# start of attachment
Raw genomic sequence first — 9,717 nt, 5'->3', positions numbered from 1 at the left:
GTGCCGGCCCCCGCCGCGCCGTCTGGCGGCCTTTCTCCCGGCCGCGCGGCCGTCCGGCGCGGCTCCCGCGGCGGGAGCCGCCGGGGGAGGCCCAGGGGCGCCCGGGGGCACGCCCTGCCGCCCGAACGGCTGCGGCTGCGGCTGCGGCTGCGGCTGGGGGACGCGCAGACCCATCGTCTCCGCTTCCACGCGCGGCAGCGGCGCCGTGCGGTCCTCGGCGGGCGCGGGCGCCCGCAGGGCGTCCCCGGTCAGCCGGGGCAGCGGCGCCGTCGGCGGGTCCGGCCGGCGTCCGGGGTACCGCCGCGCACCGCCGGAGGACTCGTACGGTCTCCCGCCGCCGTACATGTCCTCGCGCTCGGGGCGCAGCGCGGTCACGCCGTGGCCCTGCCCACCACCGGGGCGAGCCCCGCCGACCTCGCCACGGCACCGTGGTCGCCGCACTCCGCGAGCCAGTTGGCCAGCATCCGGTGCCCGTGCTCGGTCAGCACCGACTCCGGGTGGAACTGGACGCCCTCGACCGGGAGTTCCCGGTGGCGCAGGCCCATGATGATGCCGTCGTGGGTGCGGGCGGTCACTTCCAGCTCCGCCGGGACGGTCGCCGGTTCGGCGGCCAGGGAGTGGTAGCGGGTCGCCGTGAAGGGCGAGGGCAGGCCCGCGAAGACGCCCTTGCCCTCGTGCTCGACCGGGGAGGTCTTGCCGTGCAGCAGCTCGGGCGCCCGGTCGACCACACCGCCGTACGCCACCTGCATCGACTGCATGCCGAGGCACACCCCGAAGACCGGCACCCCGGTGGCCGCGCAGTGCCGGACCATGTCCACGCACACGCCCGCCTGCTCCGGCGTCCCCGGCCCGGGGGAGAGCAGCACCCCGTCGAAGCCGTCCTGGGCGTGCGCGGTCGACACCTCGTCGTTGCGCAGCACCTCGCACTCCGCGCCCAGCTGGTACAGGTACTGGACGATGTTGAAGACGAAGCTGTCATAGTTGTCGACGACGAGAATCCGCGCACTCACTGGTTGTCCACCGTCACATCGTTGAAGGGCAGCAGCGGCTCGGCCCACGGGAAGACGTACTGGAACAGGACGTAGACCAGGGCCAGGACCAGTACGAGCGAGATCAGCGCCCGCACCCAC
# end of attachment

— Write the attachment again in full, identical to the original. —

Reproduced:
Raw genomic sequence first — 9,717 nt, 5'->3', positions numbered from 1 at the left:
GTGCCGGCCCCCGCCGCGCCGTCTGGCGGCCTTTCTCCCGGCCGCGCGGCCGTCCGGCGCGGCTCCCGCGGCGGGAGCCGCCGGGGGAGGCCCAGGGGCGCCCGGGGGCACGCCCTGCCGCCCGAACGGCTGCGGCTGCGGCTGCGGCTGCGGCTGGGGGACGCGCAGACCCATCGTCTCCGCTTCCACGCGCGGCAGCGGCGCCGTGCGGTCCTCGGCGGGCGCGGGCGCCCGCAGGGCGTCCCCGGTCAGCCGGGGCAGCGGCGCCGTCGGCGGGTCCGGCCGGCGTCCGGGGTACCGCCGCGCACCGCCGGAGGACTCGTACGGTCTCCCGCCGCCGTACATGTCCTCGCGCTCGGGGCGCAGCGCGGTCACGCCGTGGCCCTGCCCACCACCGGGGCGAGCCCCGCCGACCTCGCCACGGCACCGTGGTCGCCGCACTCCGCGAGCCAGTTGGCCAGCATCCGGTGCCCGTGCTCGGTCAGCACCGACTCCGGGTGGAACTGGACGCCCTCGACCGGGAGTTCCCGGTGGCGCAGGCCCATGATGATGCCGTCGTGGGTGCGGGCGGTCACTTCCAGCTCCGCCGGGACGGTCGCCGGTTCGGCGGCCAGGGAGTGGTAGCGGGTCGCCGTGAAGGGCGAGGGCAGGCCCGCGAAGACGCCCTTGCCCTCGTGCTCGACCGGGGAGGTCTTGCCGTGCAGCAGCTCGGGCGCCCGGTCGACCACACCGCCGTACGCCACCTGCATCGACTGCATGCCGAGGCACACCCCGAAGACCGGCACCCCGGTGGCCGCGCAGTGCCGGACCATGTCCACGCACACGCCCGCCTGCTCCGGCGTCCCCGGCCCGGGGGAGAGCAGCACCCCGTCGAAGCCGTCCTGGGCGTGCGCGGTCGACACCTCGTCGTTGCGCAGCACCTCGCACTCCGCGCCCAGCTGGTACAGGTACTGGACGATGTTGAAGACGAAGCTGTCATAGTTGTCGACGACGAGAATCCGCGCACTCACTGGTTGTCCACCGTCACATCGTTGAAGGGCAGCAGCGGCTCGGCCCACGGGAAGACGTACTGGAACAGGACGTAGACCAGGGCCAGGACCAGTACGAGCGAGATCAGCGCCCGCACCCAC